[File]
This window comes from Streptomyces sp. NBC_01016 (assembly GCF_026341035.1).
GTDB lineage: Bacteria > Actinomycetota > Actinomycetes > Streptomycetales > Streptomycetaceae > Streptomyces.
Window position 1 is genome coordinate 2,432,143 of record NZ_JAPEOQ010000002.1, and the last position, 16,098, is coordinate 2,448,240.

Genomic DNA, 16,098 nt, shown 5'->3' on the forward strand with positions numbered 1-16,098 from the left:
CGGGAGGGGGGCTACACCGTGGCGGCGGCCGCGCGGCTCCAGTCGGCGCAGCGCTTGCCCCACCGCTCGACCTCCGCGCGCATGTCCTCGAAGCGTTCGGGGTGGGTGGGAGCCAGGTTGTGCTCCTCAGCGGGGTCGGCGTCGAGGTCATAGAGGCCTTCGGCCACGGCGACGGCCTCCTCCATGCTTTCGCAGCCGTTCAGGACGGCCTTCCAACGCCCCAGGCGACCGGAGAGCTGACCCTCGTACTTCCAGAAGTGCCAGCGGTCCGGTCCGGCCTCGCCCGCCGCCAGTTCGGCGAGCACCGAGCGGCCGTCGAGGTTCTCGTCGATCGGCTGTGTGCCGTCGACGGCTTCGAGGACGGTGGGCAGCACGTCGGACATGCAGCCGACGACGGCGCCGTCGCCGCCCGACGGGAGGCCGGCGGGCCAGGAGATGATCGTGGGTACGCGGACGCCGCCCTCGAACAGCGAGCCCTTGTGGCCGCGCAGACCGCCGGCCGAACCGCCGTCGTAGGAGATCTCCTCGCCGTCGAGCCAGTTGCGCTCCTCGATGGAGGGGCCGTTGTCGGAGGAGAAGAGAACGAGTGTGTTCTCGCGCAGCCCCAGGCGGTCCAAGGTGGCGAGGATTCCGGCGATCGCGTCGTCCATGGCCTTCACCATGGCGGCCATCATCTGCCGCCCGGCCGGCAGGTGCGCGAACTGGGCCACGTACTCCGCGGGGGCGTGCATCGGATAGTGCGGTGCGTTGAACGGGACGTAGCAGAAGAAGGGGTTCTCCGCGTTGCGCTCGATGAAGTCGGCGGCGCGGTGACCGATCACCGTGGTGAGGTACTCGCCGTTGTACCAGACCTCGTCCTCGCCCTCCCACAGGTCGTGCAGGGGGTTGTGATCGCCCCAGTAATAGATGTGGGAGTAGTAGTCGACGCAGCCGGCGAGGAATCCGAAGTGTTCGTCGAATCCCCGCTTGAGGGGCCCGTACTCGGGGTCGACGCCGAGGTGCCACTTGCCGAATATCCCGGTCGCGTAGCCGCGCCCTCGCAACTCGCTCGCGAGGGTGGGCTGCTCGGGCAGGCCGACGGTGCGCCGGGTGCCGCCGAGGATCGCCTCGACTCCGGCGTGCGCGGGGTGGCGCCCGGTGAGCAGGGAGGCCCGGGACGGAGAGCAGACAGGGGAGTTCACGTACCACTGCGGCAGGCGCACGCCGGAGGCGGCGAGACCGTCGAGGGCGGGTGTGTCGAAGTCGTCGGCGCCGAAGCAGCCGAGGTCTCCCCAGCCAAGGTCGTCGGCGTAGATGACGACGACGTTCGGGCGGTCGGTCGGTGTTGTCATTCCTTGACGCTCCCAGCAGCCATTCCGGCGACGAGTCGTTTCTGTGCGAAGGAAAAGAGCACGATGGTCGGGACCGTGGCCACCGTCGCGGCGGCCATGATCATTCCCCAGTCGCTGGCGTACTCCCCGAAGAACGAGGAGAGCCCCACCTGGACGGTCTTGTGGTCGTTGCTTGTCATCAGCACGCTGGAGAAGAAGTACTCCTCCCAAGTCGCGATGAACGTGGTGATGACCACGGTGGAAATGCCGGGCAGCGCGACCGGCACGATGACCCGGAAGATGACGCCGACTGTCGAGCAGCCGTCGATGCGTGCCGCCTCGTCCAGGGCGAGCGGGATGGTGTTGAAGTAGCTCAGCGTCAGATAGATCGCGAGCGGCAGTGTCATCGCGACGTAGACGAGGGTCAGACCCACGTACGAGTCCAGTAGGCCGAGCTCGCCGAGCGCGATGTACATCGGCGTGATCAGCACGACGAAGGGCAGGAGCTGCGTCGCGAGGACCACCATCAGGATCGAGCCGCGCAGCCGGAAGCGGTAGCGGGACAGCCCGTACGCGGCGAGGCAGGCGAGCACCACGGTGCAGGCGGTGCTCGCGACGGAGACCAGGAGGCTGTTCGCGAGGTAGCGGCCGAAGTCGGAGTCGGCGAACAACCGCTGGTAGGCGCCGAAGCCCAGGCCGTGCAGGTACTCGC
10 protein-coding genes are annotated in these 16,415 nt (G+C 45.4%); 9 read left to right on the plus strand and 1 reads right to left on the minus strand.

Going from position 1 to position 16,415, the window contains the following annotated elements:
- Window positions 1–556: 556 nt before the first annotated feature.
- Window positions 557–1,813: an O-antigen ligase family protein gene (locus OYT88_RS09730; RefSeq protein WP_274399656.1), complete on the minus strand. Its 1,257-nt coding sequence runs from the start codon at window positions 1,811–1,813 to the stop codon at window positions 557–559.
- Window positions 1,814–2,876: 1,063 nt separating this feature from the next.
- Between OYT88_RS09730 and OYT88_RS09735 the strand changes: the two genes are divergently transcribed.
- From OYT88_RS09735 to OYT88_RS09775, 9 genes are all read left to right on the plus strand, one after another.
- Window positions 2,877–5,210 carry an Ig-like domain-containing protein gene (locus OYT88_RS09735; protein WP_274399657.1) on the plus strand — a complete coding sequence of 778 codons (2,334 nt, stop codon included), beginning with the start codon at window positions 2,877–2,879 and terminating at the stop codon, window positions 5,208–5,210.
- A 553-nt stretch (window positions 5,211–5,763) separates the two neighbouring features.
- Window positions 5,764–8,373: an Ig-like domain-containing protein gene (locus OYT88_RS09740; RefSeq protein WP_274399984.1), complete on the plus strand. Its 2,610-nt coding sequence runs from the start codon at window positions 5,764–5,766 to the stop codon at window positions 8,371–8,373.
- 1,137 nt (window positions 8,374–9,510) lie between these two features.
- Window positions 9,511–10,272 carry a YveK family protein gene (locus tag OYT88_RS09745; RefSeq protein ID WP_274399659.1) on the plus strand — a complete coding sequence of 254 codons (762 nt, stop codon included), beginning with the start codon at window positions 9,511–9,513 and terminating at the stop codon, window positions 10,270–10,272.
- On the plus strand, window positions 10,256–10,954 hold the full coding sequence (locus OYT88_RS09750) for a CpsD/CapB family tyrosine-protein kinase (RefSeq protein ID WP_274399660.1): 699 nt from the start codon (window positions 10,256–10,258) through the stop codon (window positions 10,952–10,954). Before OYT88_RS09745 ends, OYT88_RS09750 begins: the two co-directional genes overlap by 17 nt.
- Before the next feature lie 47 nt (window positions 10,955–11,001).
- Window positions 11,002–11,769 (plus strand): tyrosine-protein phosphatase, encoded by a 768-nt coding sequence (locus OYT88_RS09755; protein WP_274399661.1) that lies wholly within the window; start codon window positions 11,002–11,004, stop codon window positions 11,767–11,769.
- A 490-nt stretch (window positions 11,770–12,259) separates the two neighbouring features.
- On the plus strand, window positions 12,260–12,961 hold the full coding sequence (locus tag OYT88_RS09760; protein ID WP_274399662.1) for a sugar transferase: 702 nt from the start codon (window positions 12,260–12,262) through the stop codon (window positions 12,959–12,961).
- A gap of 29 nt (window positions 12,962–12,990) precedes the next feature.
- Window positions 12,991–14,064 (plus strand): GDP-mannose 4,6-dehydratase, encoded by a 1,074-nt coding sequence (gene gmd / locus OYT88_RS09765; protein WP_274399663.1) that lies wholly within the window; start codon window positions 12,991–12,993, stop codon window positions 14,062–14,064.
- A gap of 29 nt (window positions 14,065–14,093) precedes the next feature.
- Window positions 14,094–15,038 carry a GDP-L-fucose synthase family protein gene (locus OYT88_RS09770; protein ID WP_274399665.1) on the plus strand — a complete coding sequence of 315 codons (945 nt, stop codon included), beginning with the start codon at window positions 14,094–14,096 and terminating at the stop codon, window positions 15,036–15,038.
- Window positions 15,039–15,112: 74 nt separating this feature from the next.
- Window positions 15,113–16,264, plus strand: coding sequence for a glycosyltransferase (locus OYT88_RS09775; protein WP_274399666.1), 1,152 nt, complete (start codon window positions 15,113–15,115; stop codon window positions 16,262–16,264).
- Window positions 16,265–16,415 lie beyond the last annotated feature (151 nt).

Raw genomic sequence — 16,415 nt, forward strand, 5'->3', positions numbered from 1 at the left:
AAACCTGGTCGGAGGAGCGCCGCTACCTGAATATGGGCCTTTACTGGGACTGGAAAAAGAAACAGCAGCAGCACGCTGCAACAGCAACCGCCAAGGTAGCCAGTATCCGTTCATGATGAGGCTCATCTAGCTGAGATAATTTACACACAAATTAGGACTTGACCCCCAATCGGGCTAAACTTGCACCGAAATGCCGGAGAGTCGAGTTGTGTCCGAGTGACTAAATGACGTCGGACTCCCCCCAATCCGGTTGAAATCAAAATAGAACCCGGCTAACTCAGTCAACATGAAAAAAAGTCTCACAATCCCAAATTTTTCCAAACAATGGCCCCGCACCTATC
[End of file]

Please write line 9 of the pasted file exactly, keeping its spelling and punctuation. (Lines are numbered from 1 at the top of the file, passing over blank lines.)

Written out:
- Window positions 557–1,813: an O-antigen ligase family protein gene (locus OYT88_RS09730; RefSeq protein WP_274399656.1), complete on the minus strand. Its 1,257-nt coding sequence runs from the start codon at window positions 1,811–1,813 to the stop codon at window positions 557–559.